Ukraine: New report reveals endemic homophobia
Homophobia has reached endemic levels in Ukraine, a new report launched by Amnesty International revealed today.
The 17-page report was launched in Kiev a day before the International Day Against Homophobia, and just nine days before Kiev plans to hold its first Pride march.
Entitled Nothing to be proud of: Discrimination against LGBTI people in Ukraine, the report highlights a number of violent attacks on individuals. It concludes that, as a matter of urgency, the Ukrainian government must introduce legislation to address discrimination on the grounds of sexual orientation to stop the problem spiralling out of control.
A Pride march planned for last May was cancelled at the last moment because of threats of violence and the failure of the Kiev police to put in place adequate security measures to protect marchers.
Immediately after the cancellation, and in the months that followed, some of the organisers were targeted and attacked with tear gas because of their association with the event. None of the investigations into these attacks has been concluded.
A further case highlighted in the report concerns Armen Ovcharuk. A young gay man, Armen was reportedly hit on the head as he walked from one gay nightclub in Kiev to another in the early hours of 22 October 2012. Witnesses called an ambulance. His friends reported the crime the following day and an investigation was subsequently started. Armen died of his injuries on 27 October, but so far Amnesty has received no response from the Ministry of Interior about the progress of the investigation into the attack, or whether it has been recorded and investigated as a hate crime.
Max Tucker, an Amnesty International expert on Ukraine, said:
“People have been beaten and in one case murdered because of their real or perceived sexual orientation or gender identity. Most of these crimes have not been properly investigated and have gone unpunished.
“To add insult to injury, the possibility of attack is now routinely used as an excuse to deprive gay, lesbian, bisexual, transgender and intersex (LGBTI) people of their rights to express themselves, to associate and assemble, and to hold public events in a peaceful manner.
“The police must guarantee adequate police protection for LGBTI groups seeking to demonstrate peacefully. The police’s failure to adequately protect the participants and organisers of last year’s Kiev Pride march amounts to a violation of the participants’ right to freedom of assembly.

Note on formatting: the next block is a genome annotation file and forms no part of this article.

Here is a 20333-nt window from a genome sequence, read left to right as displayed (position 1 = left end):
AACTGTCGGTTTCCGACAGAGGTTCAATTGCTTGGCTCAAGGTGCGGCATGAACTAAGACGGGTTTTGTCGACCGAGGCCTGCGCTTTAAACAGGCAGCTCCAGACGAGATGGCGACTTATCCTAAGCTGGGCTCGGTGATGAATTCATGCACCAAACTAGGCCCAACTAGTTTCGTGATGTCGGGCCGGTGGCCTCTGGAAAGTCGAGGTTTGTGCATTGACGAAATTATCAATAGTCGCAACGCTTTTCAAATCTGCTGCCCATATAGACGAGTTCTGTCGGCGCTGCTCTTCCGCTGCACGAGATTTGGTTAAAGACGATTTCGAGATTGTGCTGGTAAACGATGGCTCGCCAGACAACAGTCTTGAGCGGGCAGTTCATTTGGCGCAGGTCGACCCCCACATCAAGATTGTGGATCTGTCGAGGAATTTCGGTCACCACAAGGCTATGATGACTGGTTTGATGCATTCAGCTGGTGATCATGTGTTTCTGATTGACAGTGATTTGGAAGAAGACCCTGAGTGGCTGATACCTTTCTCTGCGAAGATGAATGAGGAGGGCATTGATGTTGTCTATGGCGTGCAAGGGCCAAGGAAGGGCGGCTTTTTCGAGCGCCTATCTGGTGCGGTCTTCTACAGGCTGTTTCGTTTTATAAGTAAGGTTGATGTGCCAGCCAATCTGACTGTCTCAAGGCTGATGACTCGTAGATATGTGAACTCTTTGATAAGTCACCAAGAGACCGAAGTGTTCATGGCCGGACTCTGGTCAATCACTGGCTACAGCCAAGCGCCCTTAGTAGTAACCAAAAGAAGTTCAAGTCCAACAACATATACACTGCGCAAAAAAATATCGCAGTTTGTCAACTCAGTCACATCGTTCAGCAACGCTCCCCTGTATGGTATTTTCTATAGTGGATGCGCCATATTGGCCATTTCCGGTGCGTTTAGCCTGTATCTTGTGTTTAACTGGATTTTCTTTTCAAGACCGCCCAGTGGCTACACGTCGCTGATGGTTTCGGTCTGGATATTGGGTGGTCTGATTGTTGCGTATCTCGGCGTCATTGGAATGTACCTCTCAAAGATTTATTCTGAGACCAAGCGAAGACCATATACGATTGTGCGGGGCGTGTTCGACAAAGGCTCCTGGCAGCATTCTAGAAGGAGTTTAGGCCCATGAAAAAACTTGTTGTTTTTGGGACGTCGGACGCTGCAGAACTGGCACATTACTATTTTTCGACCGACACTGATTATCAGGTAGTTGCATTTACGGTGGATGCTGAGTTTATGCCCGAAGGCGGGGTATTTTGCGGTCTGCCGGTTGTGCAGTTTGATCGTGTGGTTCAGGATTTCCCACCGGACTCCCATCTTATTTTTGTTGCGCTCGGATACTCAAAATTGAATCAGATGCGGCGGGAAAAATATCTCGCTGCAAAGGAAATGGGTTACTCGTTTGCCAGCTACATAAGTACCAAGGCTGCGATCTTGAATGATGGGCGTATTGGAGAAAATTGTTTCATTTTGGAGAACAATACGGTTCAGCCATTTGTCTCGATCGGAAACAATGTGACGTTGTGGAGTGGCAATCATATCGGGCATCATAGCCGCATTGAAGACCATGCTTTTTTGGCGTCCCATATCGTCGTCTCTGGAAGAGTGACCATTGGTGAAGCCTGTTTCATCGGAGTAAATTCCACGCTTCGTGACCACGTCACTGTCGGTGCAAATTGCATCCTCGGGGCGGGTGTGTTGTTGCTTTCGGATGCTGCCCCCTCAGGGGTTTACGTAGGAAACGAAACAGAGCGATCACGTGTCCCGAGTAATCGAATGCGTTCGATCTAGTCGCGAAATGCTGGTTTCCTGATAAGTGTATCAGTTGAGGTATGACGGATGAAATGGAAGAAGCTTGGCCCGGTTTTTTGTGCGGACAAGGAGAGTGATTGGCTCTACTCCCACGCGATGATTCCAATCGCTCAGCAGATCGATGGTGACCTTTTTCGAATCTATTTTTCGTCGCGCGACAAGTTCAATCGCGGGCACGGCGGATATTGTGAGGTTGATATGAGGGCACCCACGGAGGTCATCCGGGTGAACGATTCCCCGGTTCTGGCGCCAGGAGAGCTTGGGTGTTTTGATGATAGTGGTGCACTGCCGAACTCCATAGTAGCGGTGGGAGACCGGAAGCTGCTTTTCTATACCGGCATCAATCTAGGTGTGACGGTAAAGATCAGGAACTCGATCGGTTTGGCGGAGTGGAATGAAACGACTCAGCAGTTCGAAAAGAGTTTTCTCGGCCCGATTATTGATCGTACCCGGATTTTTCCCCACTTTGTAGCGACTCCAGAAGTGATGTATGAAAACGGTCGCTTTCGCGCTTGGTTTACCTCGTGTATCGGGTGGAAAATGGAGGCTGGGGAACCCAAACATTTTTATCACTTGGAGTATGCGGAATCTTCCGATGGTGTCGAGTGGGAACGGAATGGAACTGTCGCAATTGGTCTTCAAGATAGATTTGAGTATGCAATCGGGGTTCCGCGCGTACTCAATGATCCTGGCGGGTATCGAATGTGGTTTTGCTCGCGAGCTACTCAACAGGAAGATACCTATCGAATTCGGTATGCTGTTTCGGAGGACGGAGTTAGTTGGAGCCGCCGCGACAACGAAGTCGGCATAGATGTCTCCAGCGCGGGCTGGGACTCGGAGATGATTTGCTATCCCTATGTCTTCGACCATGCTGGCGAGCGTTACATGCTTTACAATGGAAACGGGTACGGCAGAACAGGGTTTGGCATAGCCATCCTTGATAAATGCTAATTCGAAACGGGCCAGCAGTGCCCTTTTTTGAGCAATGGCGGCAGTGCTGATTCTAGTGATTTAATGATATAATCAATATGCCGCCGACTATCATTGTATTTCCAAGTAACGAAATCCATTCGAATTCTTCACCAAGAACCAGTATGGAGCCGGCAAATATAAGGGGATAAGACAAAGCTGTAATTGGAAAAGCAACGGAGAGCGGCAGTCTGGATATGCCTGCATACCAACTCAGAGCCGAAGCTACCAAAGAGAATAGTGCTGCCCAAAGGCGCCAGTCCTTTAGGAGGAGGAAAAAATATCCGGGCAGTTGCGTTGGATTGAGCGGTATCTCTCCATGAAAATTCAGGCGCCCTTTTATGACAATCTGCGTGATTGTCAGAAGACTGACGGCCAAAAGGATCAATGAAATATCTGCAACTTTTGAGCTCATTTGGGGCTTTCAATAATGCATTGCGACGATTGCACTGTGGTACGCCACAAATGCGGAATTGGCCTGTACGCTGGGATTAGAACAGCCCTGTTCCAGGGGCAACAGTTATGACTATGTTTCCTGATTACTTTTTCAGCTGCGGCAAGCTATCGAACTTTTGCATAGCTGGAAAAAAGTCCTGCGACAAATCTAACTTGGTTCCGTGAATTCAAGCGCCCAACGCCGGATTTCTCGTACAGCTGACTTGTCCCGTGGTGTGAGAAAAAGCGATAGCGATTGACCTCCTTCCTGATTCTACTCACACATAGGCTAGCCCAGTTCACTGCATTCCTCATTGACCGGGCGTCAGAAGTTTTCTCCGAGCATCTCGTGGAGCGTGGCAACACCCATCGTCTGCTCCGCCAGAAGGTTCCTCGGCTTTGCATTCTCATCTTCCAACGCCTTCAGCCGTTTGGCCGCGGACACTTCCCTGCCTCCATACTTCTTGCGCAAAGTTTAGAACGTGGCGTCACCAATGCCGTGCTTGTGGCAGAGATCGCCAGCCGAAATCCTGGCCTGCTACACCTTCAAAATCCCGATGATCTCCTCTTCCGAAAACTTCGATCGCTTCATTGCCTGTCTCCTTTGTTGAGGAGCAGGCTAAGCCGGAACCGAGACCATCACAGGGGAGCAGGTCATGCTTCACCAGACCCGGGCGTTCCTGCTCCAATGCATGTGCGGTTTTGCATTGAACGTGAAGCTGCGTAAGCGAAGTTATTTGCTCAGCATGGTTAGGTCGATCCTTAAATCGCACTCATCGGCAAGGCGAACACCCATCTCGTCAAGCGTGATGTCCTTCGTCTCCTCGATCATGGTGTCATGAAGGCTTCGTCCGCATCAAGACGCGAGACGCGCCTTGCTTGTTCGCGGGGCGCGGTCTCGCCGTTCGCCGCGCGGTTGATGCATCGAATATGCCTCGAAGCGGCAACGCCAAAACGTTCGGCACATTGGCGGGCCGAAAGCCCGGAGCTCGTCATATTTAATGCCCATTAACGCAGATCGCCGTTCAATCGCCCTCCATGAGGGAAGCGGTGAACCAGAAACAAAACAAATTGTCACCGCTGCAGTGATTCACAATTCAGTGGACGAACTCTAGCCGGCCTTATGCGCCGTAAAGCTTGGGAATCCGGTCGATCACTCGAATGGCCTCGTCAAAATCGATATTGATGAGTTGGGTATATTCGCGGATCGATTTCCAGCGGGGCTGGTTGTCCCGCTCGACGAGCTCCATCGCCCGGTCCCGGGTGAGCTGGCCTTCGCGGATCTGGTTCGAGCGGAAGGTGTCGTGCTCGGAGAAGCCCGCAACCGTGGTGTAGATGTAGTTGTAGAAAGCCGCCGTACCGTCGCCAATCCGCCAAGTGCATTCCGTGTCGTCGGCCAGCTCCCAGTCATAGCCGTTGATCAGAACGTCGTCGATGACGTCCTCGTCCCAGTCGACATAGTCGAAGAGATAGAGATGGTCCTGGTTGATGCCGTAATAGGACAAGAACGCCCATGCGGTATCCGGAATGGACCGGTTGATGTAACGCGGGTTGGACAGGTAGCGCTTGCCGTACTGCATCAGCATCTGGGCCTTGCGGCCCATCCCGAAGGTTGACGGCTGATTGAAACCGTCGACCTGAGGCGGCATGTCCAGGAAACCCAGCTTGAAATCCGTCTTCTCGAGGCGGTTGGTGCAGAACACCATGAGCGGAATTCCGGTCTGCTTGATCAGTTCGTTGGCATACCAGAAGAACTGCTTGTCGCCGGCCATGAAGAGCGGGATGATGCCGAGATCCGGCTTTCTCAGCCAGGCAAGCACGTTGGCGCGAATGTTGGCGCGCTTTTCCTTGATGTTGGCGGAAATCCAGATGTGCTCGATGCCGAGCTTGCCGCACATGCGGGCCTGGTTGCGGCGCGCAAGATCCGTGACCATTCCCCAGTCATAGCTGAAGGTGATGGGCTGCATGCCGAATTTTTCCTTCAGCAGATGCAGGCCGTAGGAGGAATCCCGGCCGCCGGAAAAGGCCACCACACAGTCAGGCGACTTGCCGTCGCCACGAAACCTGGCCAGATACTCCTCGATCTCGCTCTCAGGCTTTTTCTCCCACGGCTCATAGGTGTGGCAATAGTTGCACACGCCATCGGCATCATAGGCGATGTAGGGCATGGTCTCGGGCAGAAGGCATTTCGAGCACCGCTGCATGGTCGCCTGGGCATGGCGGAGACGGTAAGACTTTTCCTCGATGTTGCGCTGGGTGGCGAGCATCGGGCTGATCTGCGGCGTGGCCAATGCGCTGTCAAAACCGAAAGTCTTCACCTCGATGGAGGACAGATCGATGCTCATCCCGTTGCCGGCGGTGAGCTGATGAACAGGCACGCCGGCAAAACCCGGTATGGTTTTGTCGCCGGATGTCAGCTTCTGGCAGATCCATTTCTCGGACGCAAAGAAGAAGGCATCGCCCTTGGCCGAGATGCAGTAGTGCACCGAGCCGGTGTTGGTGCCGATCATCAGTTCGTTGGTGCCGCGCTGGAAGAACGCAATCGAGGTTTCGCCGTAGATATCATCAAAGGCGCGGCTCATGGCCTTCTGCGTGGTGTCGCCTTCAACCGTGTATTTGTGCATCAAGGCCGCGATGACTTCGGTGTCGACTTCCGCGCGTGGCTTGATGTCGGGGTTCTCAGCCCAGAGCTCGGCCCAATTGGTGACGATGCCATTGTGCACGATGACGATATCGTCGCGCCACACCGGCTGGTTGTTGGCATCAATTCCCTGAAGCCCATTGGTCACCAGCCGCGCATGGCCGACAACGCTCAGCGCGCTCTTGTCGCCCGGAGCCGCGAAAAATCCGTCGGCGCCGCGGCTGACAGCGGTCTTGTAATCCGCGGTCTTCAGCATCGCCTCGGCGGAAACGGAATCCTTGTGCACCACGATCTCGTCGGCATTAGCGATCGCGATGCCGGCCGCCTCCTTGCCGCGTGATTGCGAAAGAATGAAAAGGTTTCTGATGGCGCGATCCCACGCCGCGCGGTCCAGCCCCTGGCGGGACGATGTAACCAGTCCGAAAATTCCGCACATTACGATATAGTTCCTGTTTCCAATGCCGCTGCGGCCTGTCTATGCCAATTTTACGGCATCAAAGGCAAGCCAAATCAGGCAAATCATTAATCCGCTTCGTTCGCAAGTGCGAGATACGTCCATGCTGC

“The police must redress this failure by professionally ensuring Ukraine’s first LGBTI Pride march takes place on 25 May in Kiev without hindrance and with adequate police protection. A further failure to protect LGBTI groups exercising their right to peaceful assembly would not bode well for Ukraine’s aspirations to move closer to the European Union.
“If the government of Ukraine is to succeed in these ambitions it must bring its legislation into line with European human rights standards. It must ensure that all people, including LGBTI people, are treated equally.”
The report also details endemic discrimination by officials and members of the public towards LGBTI people. It also adds that attacks on LGBTI people are being fuelled by negative stereotypical and discriminatory statements from elected government officials and church leaders.
However, rather than addressing discrimination against LGBTI people, Parliament is now discussing laws criminalising the “propaganda of homosexuality” which will restrict fundamental human rights, including the freedom of expression and assembly.
There is no legislation covering hate crimes based on sexual orientation or gender identity. The absence of legislation makes it difficult to adequately investigate or prosecute these acts, made worse because homophobia is pervasive among those working for the police, prosecutors and the government.
For example, a 2013 law "On Principles of Prevention and Combating Discrimination in Ukraine" does not include sexual orientation or gender identity as prohibited grounds for discrimination.
A Ukrainian non-governmental organisation received 29 reports of violent attacks against LGBTI people by members of the public in Ukraine in 2012, and 36 reports of threats of violence. It has also has documented 49 cases of human rights violations committed by police against LGBTI people, including illegal detention, blackmail, torture and other ill-treatment in 2012.